The chapel at Tlaquepaque Arts and Crafts Village
The chapel at Tlaquepaque Arts and Crafts Village

On our final day in Sedona, we visited the Chapel of the Holy Cross. One of the guides at the chapel informed us that the giant crucifix had only been installed a few months before we arrived. Regardless of one’s approach to Christian faith in general or the Catholic Church in particular, this is an impressive work of art. We both sat for a brief time on one of the modest wooden bench pews, and I felt a deep appreciation for how the design of this chapel so eloquently compliments its natural surroundings, tucked into the rocks that look almost blood-stained.

Crucifix in the Chapel of the Holy Cross
Crucifix in the Chapel of the Holy Cross

 

Blooming cacti near Sedona
Blooming cacti near Sedona

On our way out of town, we made a brief stop at Crescent Moon Picnic Area and Ranch, which was an ideal spot to walk along the banks of Oak Creek and stand in awe looking up at the peaks of Cathedral Rock. For those who think that Arizona is limited to dry desert sand and overwhelming heat, the Oak Creek Watershed is like a 50-mile elongated oasis of streams, falls, cascades, and pools in central Arizona that nourishes rich vegetation and wildlife. Somehow a metaphor about refreshing  water in the desert and a relationship that continues to run even deeper and stronger after ten years seems an appropriate way to end this post. Suffice it to say, the return to Sedona was an excellent way to celebrate the “mystical” union of two people who are well married and immersed in the inexplicable power of love.

Cathedral Rock reflected in Oak Creek
Cathedral Rock reflected in Oak Creek

 

Crescent Moon Picnic Area and Ranch
Crescent Moon Picnic Area and Ranch

My Favorite Hike . . . So Far

My wife and I have had the good fortune to walk and hike in some spectacular locations over the last ten years including England, France, and Italy. I have written a few posts about our treks in Montana, Arizona, New Mexico, Connecticut, Massachusetts, and California. I maintain that some of the best scenic walks or hikes in the United States are in California: around San Francisco, along the Pacific coast, and in the wine country, just to name a few. If pressed to choose my favorite hiking experience to date, that distinction would have to go to Yosemite in the Sierra Nevada mountains of California. Yosemite Valley is the most familiar destination in this region to so many visitors, but Yosemite National Park covers 1,200 square miles. First protected in 1864 by the federal government and the state of California, Yosemite is best known for its waterfalls, deep valleys, grand meadows, ancient giant sequoias, and vast wilderness.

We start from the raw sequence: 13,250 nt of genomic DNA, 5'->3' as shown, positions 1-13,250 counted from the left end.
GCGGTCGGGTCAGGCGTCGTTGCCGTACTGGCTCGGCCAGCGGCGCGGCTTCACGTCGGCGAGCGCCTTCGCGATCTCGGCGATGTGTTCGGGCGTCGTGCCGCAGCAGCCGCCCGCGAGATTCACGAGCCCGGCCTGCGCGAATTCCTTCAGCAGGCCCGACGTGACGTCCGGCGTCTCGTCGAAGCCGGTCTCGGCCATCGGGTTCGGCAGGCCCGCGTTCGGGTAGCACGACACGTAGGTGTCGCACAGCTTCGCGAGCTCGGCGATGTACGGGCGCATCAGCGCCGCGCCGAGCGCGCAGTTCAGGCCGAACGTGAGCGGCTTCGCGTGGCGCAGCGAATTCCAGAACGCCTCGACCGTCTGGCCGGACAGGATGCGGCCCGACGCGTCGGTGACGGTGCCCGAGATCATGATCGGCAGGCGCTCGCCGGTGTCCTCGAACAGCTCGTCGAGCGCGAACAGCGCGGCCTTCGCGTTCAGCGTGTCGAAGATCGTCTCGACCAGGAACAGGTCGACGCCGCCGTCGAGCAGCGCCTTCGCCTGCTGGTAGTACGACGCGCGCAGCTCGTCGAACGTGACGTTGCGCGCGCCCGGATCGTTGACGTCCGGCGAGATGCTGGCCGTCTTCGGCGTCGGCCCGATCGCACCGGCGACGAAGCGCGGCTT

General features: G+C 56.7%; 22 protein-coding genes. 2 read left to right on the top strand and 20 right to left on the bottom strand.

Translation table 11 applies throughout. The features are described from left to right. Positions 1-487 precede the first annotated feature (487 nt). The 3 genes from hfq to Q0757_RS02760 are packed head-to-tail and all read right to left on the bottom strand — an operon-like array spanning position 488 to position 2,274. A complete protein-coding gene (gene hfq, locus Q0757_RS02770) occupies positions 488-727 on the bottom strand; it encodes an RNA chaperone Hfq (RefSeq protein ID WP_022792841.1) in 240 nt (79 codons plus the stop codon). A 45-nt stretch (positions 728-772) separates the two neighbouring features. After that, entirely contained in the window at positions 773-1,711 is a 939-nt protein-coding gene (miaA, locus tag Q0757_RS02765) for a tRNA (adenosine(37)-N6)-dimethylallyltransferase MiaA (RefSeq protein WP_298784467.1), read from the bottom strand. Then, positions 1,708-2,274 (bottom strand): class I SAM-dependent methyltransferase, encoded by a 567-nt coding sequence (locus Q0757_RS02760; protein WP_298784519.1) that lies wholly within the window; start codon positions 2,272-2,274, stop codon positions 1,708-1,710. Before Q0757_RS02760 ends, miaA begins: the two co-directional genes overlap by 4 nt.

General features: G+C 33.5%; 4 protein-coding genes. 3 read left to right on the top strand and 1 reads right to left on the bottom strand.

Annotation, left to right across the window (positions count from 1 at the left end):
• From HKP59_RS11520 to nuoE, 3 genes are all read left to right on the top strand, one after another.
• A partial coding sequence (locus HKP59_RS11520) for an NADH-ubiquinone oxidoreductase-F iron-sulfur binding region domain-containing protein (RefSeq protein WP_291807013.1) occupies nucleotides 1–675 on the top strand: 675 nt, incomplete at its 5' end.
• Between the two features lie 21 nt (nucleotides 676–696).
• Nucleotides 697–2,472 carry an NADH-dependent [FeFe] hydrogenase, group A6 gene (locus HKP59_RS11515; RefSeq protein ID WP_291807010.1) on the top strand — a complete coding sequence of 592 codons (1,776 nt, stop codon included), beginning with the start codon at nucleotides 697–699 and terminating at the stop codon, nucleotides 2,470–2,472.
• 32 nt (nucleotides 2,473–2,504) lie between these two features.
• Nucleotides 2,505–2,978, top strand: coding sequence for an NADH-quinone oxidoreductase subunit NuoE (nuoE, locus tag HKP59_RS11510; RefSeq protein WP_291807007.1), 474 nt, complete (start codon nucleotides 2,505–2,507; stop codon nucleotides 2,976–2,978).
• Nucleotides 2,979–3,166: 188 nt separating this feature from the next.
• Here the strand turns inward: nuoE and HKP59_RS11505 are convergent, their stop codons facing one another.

We were at Yosemite for several days during July, 2013. A close friend who lives in California frequently visits Yosemite to relax, hike, and take fantastic photographs — a hobby that has in recent years almost become a vocation. She was generous enough to be our guide, taking us to some of her favorite places to hike and witness the beauty of this amazing place. We stayed in a comfortable cabin about 45 minutes south of the valley near the village of Mariposa. For our first outing, we explored the meadows around the Merced River between Sentinel Beach and Cathedral Beach, which offered stunning views of the rocky cliffs of El Capitan and Cathedral Spires. The meadows with their lush riverbanks are large enough to provide some privacy and a good place to escape the crowds that gather near the camping sites and the more popular attractions in the park. We spent the early afternoon taking photographs and wading in the cool waters of the Merced River where it pools in the numerous bends as it winds its way through the valley.